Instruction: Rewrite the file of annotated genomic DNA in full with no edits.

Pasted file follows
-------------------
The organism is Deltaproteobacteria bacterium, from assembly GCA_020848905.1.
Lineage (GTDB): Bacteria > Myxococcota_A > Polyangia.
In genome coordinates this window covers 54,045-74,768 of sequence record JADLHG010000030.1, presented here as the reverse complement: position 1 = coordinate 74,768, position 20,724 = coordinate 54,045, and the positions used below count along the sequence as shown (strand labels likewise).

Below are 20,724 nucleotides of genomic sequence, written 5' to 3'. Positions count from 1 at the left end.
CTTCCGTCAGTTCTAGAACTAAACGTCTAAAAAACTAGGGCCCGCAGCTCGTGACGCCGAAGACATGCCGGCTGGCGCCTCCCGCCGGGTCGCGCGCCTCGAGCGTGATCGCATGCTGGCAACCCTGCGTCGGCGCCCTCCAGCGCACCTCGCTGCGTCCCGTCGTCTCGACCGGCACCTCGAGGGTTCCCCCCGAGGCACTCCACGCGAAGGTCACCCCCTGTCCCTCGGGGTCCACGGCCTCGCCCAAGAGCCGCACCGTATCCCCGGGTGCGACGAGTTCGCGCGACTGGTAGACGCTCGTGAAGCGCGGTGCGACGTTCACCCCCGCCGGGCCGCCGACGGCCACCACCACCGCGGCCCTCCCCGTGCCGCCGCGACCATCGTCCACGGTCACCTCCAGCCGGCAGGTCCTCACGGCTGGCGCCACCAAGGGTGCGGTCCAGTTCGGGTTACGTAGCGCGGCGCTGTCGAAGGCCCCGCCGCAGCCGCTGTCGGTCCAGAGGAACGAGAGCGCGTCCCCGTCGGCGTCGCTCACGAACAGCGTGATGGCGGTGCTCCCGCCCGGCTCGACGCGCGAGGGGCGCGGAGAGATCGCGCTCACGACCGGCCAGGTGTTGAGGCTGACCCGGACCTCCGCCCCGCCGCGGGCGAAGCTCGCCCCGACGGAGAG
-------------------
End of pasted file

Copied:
The organism is Deltaproteobacteria bacterium, from assembly GCA_020848905.1.
Lineage (GTDB): Bacteria > Myxococcota_A > Polyangia.
In genome coordinates this window covers 54,045-74,768 of sequence record JADLHG010000030.1, presented here as the reverse complement: position 1 = coordinate 74,768, position 20,724 = coordinate 54,045, and the positions used below count along the sequence as shown (strand labels likewise).

Below are 20,724 nucleotides of genomic sequence, written 5' to 3'. Positions count from 1 at the left end.
CTTCCGTCAGTTCTAGAACTAAACGTCTAAAAAACTAGGGCCCGCAGCTCGTGACGCCGAAGACATGCCGGCTGGCGCCTCCCGCCGGGTCGCGCGCCTCGAGCGTGATCGCATGCTGGCAACCCTGCGTCGGCGCCCTCCAGCGCACCTCGCTGCGTCCCGTCGTCTCGACCGGCACCTCGAGGGTTCCCCCCGAGGCACTCCACGCGAAGGTCACCCCCTGTCCCTCGGGGTCCACGGCCTCGCCCAAGAGCCGCACCGTATCCCCGGGTGCGACGAGTTCGCGCGACTGGTAGACGCTCGTGAAGCGCGGTGCGACGTTCACCCCCGCCGGGCCGCCGACGGCCACCACCACCGCGGCCCTCCCCGTGCCGCCGCGACCATCGTCCACGGTCACCTCCAGCCGGCAGGTCCTCACGGCTGGCGCCACCAAGGGTGCGGTCCAGTTCGGGTTACGTAGCGCGGCGCTGTCGAAGGCCCCGCCGCAGCCGCTGTCGGTCCAGAGGAACGAGAGCGCGTCCCCGTCGGCGTCGCTCACGAACAGCGTGATGGCGGTGCTCCCGCCCGGCTCGACGCGCGAGGGGCGCGGAGAGATCGCGCTCACGACCGGCCAGGTGTTGAGGCTGACCCGGACCTCCGCCCCGCCGCGGGCGAAGCTCGCCCCGACGGAGAG